In the future the researchers hope the edible substrate can be produced and sent to medical centers, and that the medicinal ink itself will be printable on standard inkjet printers. If different medicines were loaded into the printer as different colors, it should even be possible to mix customized drug “cocktails” through software. Like many research projects it seems likely the real-world application of the technology won’t be as easy as the researchers hope, but it’s a fascinating take on the traditional method of dispersing medication.

QR codes have long been a favorite of the hacker community. From recovering data from partial codes to using them to tunnel TCP/IP, we’ve seen our fair share of QR hacks over the years.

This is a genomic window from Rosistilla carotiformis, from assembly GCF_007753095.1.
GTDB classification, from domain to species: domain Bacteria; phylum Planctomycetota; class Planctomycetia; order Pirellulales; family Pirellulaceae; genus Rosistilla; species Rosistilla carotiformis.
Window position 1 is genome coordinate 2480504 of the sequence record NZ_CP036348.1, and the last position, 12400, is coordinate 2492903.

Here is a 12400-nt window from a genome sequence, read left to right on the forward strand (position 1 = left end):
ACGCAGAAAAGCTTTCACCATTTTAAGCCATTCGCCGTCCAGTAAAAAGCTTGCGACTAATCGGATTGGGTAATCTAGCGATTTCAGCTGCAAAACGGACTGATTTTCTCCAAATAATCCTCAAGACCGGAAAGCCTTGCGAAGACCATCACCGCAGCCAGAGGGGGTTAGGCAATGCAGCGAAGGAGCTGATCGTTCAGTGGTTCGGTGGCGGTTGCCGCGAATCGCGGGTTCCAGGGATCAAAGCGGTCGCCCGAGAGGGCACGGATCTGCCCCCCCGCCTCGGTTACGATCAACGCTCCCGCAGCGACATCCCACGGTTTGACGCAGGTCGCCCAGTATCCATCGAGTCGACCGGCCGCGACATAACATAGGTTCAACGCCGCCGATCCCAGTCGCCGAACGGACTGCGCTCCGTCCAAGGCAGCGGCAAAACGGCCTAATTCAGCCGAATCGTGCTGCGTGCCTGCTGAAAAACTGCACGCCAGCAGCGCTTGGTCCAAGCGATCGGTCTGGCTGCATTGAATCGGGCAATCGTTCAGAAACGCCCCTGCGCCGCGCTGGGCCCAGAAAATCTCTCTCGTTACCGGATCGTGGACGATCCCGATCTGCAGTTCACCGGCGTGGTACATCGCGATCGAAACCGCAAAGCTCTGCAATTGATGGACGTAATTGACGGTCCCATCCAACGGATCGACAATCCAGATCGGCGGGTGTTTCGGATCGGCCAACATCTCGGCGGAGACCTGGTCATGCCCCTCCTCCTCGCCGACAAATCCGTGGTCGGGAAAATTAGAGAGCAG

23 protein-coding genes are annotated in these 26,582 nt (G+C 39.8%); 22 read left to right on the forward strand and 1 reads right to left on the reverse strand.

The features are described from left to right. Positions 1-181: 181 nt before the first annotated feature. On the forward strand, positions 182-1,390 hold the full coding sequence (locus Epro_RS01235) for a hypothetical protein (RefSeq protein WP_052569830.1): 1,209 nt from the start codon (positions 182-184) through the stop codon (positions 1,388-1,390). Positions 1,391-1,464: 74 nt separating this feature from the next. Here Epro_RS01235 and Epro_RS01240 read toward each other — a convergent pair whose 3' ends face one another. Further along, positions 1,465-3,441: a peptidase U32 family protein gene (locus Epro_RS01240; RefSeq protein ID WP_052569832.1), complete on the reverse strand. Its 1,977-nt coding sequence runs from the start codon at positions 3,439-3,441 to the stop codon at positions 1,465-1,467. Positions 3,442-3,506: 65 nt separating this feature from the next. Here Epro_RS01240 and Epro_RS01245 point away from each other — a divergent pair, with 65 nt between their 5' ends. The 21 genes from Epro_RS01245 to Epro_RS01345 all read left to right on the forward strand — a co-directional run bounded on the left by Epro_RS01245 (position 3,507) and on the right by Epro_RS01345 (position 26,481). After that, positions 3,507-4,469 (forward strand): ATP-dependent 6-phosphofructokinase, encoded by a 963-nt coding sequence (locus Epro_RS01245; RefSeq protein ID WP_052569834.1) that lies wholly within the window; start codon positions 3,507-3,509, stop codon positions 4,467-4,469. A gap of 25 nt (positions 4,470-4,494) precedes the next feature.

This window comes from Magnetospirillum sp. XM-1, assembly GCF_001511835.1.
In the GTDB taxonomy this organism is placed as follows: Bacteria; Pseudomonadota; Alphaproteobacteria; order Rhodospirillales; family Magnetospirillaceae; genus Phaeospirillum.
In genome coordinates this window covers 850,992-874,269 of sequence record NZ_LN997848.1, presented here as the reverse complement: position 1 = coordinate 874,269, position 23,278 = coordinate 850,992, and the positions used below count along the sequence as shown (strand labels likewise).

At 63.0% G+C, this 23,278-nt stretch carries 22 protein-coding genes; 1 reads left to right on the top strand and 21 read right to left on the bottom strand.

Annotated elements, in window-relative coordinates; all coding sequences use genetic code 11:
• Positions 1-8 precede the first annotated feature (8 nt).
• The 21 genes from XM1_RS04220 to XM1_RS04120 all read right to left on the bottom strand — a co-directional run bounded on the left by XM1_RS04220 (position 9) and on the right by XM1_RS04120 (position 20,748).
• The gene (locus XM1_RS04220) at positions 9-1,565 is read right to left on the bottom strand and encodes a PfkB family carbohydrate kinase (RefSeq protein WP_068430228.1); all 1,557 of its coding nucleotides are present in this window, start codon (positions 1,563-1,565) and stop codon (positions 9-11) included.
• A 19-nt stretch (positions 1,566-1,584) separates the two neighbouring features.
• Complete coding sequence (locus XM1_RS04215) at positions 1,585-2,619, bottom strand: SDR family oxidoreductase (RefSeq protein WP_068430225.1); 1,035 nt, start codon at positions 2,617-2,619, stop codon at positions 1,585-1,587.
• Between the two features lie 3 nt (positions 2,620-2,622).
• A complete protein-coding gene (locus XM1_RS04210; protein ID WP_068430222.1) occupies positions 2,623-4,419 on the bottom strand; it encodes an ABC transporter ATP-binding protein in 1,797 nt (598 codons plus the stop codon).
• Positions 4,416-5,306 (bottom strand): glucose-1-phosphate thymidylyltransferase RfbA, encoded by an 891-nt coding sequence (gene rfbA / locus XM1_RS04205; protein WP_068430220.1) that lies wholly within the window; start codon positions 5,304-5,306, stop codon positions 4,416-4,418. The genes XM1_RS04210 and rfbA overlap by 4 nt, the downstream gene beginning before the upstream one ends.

[Thanks to Qes for the tip]

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ESP32, We Have Ways to Make You Talk

One of our favorite scenes from the [James Bond] franchise is the classic exchange between [Goldfinger] and [Bond]. [Connery] (the One True Bond) says, “You expect me to talk?” And the reply is, “No Mr. Bond, I expect you to die!” When it comes to the ESP32, though, apparently [XTronical] expects it to talk. He posted a library to simplify playing WAV files on the ESP32. There is also a video worth watching, below.

Actually, you might want to back up to his previous post where he connects a speaker via one of the digital to analog converters on the board. In that post, he just pushes out a few simple waveforms, but the hardware is the same setup he uses for playing the WAV files.